NEEDLE DROP NOTES
August 13, 2017 posted by

Sing Me A Cartoon 6: …and What Comes after a Wedding?

Once the denizens of Denmark Street (London’s answer to Tin Pan Alley), had gotten Mickey and Minnie Mouse spliced… at least on record… it was inevitable that they Do What Comes Naturally–and thus, that Mickey and Minnie should become parents.

“Mickey’s Son and Daughter” came out a good two years after “The Wedding Of Mister Mickey Mouse”. That’s a decent, respectable interval. There’ll be no scandal there!

Eddie Lisbona and Tommy Connor wrote this piece, basing its melody on a musical motif usually associated with the line “Boys and Girls Come Out To Play”. The lyric suggests general celebration at the birth of fraternal twins (the aforementioned son and daughter). There will be a party, complete with the presentation of a Gorgonzola cheese to the proud papa.

Most of he record companies and labels going around in London would have this song in heir catalogues. And some of the biggest names of the day were among those who recorded this tune, often as a “comedy quick-step”. Jack Payne (formerly with the BBC) and Henry Hall (currently with the BBC) had the song in their “books”, and recorded it.

So did two other major bands of the time, those of Lew Stone and Roy Fox.

Jack Jackson got to take on this song with his band, which was resident at London’s Dorchester Hotel.

And, for those whose pockets were shallow, Jay Wilbur’s group of studio musicians got to cut it for Crown, a nine-inch record sold only at Woolworth’s stores–for sixpence (equivalent to twelve cents in American money, at the exchange rates of the time.)

As far as I know, the song was not published in America. There are no US versions of it, anyway.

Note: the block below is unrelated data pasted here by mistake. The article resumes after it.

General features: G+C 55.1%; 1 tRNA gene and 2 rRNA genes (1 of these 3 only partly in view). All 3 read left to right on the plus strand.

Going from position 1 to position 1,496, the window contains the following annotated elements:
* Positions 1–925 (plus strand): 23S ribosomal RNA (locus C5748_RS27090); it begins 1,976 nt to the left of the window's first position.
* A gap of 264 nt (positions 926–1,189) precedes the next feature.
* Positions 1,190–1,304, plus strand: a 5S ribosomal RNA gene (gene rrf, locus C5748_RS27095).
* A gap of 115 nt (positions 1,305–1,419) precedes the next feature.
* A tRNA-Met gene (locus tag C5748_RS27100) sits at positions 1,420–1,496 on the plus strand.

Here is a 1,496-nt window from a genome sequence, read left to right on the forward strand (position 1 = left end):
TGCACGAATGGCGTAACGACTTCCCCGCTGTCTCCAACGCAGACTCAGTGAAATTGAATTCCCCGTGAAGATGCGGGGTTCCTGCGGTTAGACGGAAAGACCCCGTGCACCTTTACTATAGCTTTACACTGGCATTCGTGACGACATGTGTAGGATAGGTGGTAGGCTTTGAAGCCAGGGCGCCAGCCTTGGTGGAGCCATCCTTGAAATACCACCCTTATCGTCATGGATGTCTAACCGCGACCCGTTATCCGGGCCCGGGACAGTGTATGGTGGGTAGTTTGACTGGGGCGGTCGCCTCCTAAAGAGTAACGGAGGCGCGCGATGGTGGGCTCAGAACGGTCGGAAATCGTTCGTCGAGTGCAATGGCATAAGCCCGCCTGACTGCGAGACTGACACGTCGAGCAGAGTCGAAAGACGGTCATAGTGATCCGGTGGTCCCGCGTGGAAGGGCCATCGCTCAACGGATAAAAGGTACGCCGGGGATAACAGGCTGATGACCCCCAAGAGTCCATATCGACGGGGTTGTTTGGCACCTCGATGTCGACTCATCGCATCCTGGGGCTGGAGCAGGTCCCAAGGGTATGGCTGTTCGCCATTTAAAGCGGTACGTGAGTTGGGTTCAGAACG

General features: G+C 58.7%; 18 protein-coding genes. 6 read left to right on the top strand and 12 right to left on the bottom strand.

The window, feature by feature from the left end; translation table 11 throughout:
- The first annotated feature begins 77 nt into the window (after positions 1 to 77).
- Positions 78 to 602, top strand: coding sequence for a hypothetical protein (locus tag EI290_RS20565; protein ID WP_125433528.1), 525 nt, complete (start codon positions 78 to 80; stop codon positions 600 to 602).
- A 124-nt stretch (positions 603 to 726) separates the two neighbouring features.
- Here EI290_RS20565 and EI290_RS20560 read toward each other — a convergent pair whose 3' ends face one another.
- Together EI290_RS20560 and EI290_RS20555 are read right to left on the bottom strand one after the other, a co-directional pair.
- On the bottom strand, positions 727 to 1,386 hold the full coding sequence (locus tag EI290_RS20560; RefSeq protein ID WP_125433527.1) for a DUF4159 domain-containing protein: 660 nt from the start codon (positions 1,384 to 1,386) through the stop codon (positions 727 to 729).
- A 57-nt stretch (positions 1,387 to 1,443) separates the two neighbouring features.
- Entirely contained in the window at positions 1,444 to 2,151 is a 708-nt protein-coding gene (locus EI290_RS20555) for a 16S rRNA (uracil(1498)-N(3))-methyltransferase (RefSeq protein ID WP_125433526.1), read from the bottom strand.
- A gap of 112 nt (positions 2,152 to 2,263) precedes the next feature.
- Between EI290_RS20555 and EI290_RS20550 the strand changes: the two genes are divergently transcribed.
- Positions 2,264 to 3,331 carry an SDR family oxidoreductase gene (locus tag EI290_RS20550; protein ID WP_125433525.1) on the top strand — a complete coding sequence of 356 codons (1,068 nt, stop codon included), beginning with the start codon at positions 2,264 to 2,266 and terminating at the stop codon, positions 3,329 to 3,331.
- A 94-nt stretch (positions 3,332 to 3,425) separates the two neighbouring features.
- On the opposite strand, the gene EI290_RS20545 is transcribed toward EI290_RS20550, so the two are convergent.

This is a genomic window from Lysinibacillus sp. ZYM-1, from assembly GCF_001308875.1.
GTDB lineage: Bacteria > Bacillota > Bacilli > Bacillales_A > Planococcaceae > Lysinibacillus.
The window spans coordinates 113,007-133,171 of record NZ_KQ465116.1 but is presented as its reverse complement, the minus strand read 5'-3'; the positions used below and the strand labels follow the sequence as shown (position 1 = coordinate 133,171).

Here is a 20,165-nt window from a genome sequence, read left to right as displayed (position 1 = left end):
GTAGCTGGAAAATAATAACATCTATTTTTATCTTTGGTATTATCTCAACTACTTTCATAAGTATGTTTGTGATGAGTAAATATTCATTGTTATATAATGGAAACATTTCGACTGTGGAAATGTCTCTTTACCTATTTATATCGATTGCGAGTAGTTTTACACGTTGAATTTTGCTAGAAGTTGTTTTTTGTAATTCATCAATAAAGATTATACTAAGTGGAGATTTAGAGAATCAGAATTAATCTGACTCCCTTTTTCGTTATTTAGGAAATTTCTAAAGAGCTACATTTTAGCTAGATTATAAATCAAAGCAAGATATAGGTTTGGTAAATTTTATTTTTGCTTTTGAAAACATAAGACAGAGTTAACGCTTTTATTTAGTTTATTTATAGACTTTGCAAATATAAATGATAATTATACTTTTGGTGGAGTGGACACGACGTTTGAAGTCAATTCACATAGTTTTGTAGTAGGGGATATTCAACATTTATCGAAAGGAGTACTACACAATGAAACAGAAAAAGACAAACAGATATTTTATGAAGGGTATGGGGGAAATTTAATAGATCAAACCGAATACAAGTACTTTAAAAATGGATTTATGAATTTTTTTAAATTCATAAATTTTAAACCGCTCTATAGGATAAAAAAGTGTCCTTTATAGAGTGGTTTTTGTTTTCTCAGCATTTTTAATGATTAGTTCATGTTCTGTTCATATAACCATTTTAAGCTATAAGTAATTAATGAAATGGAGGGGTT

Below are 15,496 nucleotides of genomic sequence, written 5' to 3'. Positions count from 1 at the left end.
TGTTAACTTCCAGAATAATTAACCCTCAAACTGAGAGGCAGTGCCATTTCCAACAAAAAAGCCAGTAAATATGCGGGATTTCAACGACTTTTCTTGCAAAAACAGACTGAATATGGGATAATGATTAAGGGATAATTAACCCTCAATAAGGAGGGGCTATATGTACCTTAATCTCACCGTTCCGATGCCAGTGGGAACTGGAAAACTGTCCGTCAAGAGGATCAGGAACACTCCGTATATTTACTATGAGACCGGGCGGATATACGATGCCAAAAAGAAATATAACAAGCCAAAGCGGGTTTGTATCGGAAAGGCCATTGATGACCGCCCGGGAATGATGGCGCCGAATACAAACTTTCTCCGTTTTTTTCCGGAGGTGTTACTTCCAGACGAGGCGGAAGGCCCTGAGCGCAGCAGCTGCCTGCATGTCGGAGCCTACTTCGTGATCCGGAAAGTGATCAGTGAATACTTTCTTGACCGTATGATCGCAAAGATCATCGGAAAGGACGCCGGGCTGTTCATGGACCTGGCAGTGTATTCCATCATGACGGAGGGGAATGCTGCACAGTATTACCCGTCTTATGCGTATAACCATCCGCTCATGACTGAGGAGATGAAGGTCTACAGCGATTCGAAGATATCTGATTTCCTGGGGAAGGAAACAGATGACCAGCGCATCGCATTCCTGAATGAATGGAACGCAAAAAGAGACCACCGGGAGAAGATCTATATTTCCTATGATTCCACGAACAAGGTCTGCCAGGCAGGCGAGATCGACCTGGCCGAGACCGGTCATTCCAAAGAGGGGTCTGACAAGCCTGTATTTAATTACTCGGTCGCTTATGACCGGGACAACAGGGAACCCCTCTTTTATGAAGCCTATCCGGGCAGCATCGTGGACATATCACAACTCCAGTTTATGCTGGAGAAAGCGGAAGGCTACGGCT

However, it must have been well-remembered in Great Britain.

During the 1960’s, there were a number of groups of what might be termed “performance artists” working London clubs. Among these wee The Alberts, The Temperance Seven (who tried to sound like a 1920’s dance orchestra such as the Savoy Orpheans)–and the Bonzo Dog Doo-Dah Band.

The “Bonzos” (as they would be known to their fans) had signed with Parlophone (the same label that had the Beatles) in 1966, and had put out a couple of singles. They didn’t make any of the British charts with such ditties as “My Brother Makes The Noises For The Talkies”. But they seem to have sold well enough that Parlophone asked for an album.

The album was called Gorilla, and included among its selections, “Mickey’s Son And Daughter”.

This was delivered in jokey style, with lots of squeaky sound effects,and even a line in sped-up “chipmunk” voices.

For some unaccountable reason, they ended the performance with the same, or a similar, paraphrase of “The Merry-Go-Round Broke Down” that ended some of Capitol Records’ kiddie discs of material featuring Warner Bros. characters. Go figure!

Next week: Disney finds a gold mine!

3 Comments

  • Did Disney receive any monetary compensation from these recordings? I would think something like this would qualify as merchandising and Disney would have to be compensated. Or is it fair game to write a song about a fictional character?

    • I do not know all the legal ramifications of this.

      But it strikes me as being quite likely that the publishers might have had to pay a fee to Disney (or to whomever was handling the Disney business in the United Kingdom and Eire), for the use of the Mickey-and-Minnie imagery on the sheet music cover seen above.

    • The bottom of the sheet music cover itself says “By permission Walt Disney-Mickey Mouse Ltd.” It was absolutely a licensed product, and the cover artist was one of the major British Mickey Mouse artists of the time (annoyingly, one who has not been identified in modern times; it’s not Wilfred Haughton).

      I’m not sure why so many readers of these sheet music columns are jumping to the conclusion that these pop songs were unlicensed—they were almost always sanctioned by Disney or (in the earliest days) by a local European distributor of Disney films.
      C. Franz Koehler’s “A March for Mickey Mouse” (1934) was an exception, but it was one of very few.

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